May 17, 2019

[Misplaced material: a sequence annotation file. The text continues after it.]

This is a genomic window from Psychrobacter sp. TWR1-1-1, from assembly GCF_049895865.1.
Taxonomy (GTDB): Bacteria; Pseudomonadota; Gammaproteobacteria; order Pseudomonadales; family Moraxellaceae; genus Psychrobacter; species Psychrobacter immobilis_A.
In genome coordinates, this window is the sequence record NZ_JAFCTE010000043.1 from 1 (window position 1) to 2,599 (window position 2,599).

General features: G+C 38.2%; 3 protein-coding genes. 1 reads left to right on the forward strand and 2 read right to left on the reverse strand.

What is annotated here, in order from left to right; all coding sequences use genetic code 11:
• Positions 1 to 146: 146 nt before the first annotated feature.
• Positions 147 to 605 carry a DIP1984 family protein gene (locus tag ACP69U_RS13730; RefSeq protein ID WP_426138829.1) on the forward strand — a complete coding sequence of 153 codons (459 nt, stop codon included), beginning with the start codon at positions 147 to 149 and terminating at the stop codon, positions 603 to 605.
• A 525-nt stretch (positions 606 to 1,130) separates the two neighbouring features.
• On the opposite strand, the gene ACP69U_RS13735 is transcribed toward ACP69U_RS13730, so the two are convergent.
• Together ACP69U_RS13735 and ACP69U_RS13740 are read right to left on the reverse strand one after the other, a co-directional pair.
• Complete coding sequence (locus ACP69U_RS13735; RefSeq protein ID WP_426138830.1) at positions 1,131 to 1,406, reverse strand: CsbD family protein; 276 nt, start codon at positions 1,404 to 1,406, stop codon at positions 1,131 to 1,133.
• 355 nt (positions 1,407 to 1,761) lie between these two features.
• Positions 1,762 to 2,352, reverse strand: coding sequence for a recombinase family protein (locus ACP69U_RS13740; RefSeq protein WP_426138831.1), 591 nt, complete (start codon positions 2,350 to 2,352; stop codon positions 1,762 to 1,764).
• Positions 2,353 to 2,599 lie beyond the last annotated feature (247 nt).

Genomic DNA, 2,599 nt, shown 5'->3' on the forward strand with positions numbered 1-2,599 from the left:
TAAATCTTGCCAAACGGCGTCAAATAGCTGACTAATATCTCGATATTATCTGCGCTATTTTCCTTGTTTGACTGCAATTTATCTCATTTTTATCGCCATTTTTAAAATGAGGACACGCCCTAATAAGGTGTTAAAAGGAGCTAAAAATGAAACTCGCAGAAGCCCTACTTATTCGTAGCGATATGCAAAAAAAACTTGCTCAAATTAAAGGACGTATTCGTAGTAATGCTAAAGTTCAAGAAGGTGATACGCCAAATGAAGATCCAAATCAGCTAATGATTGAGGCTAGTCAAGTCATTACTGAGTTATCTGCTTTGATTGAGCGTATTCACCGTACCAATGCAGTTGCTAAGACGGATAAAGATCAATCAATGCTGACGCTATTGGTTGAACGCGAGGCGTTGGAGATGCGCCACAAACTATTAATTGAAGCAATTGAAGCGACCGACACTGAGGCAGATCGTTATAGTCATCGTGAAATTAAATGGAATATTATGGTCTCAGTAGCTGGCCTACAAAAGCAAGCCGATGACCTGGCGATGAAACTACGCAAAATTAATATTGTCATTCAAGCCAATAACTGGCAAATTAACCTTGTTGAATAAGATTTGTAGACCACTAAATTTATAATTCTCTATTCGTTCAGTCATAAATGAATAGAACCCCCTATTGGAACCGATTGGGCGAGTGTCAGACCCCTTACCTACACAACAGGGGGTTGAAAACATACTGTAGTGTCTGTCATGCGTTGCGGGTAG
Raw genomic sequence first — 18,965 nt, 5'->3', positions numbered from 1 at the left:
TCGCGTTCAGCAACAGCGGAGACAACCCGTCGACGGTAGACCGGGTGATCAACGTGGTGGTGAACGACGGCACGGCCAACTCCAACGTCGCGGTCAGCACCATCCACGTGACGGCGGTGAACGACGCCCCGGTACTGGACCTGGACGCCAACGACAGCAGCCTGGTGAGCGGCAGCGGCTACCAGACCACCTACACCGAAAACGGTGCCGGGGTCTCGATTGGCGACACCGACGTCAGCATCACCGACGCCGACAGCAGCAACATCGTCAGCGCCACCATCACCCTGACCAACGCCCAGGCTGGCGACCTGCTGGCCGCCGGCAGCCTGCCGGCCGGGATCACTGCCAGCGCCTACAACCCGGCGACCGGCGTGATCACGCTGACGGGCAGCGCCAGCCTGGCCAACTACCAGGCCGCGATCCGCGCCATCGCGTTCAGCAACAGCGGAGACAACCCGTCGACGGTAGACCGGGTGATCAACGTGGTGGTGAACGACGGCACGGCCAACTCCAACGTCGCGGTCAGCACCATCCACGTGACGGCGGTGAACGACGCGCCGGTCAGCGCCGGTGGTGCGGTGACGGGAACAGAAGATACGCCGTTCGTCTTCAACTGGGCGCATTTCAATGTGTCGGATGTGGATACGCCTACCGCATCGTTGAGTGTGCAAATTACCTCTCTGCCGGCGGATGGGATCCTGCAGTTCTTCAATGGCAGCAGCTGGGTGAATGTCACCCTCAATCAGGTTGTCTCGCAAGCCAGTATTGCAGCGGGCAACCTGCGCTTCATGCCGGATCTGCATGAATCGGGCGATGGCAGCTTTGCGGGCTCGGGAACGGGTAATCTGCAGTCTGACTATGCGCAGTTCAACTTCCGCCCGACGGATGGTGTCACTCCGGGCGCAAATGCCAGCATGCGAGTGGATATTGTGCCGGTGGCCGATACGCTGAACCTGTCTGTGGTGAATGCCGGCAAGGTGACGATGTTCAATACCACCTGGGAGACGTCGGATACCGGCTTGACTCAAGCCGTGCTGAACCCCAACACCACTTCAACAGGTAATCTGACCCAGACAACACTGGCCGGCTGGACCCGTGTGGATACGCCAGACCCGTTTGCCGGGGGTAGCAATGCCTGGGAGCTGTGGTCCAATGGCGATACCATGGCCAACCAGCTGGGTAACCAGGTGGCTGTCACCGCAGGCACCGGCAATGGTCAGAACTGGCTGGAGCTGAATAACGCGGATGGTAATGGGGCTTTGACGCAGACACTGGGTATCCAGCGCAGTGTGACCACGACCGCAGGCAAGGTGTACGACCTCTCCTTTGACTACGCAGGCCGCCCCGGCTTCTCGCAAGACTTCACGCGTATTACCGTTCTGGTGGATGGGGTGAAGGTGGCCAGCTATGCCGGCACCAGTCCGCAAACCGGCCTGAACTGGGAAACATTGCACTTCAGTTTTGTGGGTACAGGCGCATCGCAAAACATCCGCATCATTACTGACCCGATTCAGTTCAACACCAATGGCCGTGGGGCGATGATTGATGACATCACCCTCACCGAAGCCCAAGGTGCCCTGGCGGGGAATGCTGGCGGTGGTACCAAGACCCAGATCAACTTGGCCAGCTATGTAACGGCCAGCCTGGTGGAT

“Bots” reign supreme in this week’s episode, though Andy and Dave start the discussion NIST’s RFI on the development of technical standards for AI. A Harvard Medical School project demonstrates a catheter that can autonomously move inside a live, beating pig’s heart. Zipline uses medical delivery drones in Rwanda. University of Maryland researchers demonstrate drone delivery of a kidney for transplant. NASA tests a CACADA swarm, and is also investigating Marsbees. And Starship robo-couriers deliver food to students at GMU. In research from Berkeley, a robot learns to use improvised tools to complete tasks, including those with physical cause-and-effect relationships. Researchers at MIT, MIT-IBM Watson, and DeepMind create the Neuro-Symbolic Concept Learner (NSCL), which uses a hybrid connectionist/symbolic approach, and seeming to be a “true” AI implementation of Winograd’s SHRDLU system from the 60s. Research from Tsinghua University and Google demonstrates Neural Logic Machines, a neural-symbolic architecture for both inductive learning and logic reasoning. Two papers compare logistic regression with machine learning methods for clinical predictions; one shows no benefit of one method over the other, while the other claims better performance with neural network methods (although Andy and Dave wonder whether this statement is true, given the error bars in the results). Algorithm Watch publishes a Global Inventory of AI Ethics Guidelines. Times Higher Education (THE) and Microsoft release a survey on AI of more than 100 AI experts and university leaders. The Department of Information Technology at the University of Uppsala in Sweden has made its lecture notes for a statistical machine learning course available. The Santa Fe Institute reprints a classic collection of essays from its Founding Workshops. Robert Kranekg pens a story about an Angry Engineer. And the OpenAI Robotics Symposium 2019 releases the full video proceedings online.